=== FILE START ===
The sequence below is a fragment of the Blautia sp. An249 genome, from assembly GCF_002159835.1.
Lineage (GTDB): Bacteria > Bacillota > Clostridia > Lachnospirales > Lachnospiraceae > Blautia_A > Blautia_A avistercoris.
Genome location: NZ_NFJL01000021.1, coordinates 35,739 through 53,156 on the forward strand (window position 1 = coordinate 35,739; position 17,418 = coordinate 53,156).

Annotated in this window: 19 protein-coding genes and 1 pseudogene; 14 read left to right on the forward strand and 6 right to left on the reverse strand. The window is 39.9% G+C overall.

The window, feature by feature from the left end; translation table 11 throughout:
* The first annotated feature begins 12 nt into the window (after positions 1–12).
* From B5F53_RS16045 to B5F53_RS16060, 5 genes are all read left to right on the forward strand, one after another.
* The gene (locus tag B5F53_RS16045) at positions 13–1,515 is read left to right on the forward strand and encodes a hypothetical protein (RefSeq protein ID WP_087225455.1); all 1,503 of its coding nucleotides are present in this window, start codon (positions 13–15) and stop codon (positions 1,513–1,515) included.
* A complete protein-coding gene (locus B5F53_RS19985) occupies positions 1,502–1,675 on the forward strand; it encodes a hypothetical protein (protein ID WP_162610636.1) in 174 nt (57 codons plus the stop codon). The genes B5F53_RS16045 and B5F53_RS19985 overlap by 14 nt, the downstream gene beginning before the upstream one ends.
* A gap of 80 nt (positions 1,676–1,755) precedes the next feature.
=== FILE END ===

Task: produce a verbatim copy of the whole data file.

The sequence below is a fragment of the Blautia sp. An249 genome, from assembly GCF_002159835.1.
Lineage (GTDB): Bacteria > Bacillota > Clostridia > Lachnospirales > Lachnospiraceae > Blautia_A > Blautia_A avistercoris.
Genome location: NZ_NFJL01000021.1, coordinates 35,739 through 53,156 on the forward strand (window position 1 = coordinate 35,739; position 17,418 = coordinate 53,156).

Annotated in this window: 19 protein-coding genes and 1 pseudogene; 14 read left to right on the forward strand and 6 right to left on the reverse strand. The window is 39.9% G+C overall.

The window, feature by feature from the left end; translation table 11 throughout:
* The first annotated feature begins 12 nt into the window (after positions 1–12).
* From B5F53_RS16045 to B5F53_RS16060, 5 genes are all read left to right on the forward strand, one after another.
* The gene (locus tag B5F53_RS16045) at positions 13–1,515 is read left to right on the forward strand and encodes a hypothetical protein (RefSeq protein ID WP_087225455.1); all 1,503 of its coding nucleotides are present in this window, start codon (positions 13–15) and stop codon (positions 1,513–1,515) included.
* A complete protein-coding gene (locus B5F53_RS19985) occupies positions 1,502–1,675 on the forward strand; it encodes a hypothetical protein (protein ID WP_162610636.1) in 174 nt (57 codons plus the stop codon). The genes B5F53_RS16045 and B5F53_RS19985 overlap by 14 nt, the downstream gene beginning before the upstream one ends.
* A gap of 80 nt (positions 1,676–1,755) precedes the next feature.